The Paris Review is, as I noted, a serious brand. Its interviews, especially in the early years, largely defined the form as we know it today.³ Happily, one thing the Review is now doing is putting its interviews up in PDF format on its web site. Its reputation for poetry has varied widely with its poetry editors over the years – far better in Tom Clark’s hands than in Richard Howard’s – and its reputation for fiction has, in good part, had a lot to do with the publication’s close relationship to the New York trade houses that can make somebody like Matthiessen successful.

 

But it’s really just a little magazine – in recent years, it hasn’t been able to hold a candle to Can We Have Our Ball Back or Jacket or Shampoo. Indeed, it’s barely more lively than the mausoleum of the living dead that is Poetry. How does somebody like Guinzburg, who was himself just two years out of college – albeit an older grad, complements of the War – when the Review first started, think it can reinvent itself as relevant today? I’m wagering that this is an impossible set-up. There is no way that this board can either reinvent the spark of youth underneath all the baggage that it is bringing to the table or transform the Review into something of value but altogether different (e.g. Granta for grownups). But the inertia of any object in motion is that it tends to stay in motion. At least until it hits the brick wall that is the real world. Whoo-hoo, Paris Review, full speed ahead!

 

 

¹ Amateurism was still very much a class marker in the 1950s. The whole idea of prohibiting professional involvement in certain sports was created in order to keep out those who could not otherwise afford to participate. Plimpton’s adventures as a Detroit Lion, boxer or whatever may have spoofed the phenomenon, but they were also really the last hurrah of that era in sport.

 

² Full disclosure: Legendre has served on the board of trustees of the California Institute of Integral Studies, where I served as the director of development in the 1980s. Our periods of involvement with the Institute, however, did not overlap & I’ve never met her. She has also served on the boards of Esalen, Threshold, the Foundation for Shamanic Studies and Tibet House. I suppose I should note that I have also had poetry published in The Paris Review.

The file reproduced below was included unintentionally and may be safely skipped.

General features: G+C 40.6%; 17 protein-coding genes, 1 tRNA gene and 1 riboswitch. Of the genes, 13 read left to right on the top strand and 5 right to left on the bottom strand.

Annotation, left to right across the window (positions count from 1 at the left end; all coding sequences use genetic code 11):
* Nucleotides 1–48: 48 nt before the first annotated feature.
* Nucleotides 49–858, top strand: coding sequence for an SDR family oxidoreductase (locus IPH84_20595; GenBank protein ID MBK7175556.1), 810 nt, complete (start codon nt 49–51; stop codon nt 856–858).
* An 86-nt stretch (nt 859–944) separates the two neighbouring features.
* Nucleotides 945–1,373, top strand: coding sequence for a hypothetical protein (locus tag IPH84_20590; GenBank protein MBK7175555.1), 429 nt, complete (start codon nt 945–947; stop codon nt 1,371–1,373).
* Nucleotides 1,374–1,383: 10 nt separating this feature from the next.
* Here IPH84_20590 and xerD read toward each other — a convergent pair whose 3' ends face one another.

³ Anyone who thinks that the current phenomenon of email interviews is a recent debasement of the form should look at the pastiche that is Robert Creeley’s 1968 interview.



Tuesday, February 08, 2005

 

 

I’ve disagreed with Eliot Weinberger with so many things over the years that it is probably easier to note the few things about which I think we both agree. If I am not mistaken, we concur on the importance of what I will here call the Pound-Williams tradition – I’m less certain that he would extend it as I do to include Stein & some of the other high modernists – as well as to the importance of the Objectivists & the Black Mountain School among the New Americans. I would extend that same sense, if not always to the same degree, to the other varieties of the New American project of the 1950s. But if, as I suggested on Monday, the poets I’ve most appreciated among my peers often took the work of Louis Zukofsky as a stepping-off point (one example I cited was Eliot’s highschool classmate, Bob Perelman), Weinberger seems very much to taken the other road, treating Zukofsky as an ultimate case, the furthest out one might venture. And that has always struck me, in Weinberger as well as in others, as a fundamental misreading, not just of Zukofsky, but of the nature of life & the world. Weinberger, I’m sure, would counter that I’ve been far too U.S.-centric in my own reading habits & not nearly enough of an internationalist. On some days of the week, tho, I would agree with him there too.

 

So it is with a little ambivalence that I must report that Eliot has written something important – you can find it in the current issue of the London Review of Books. What I heard about Iraq” is long – at over 10,000 words, it would run to over 23 pages as a typical Word document – 233 “I-statements” involving what has been said about the Iraq conflict, starting with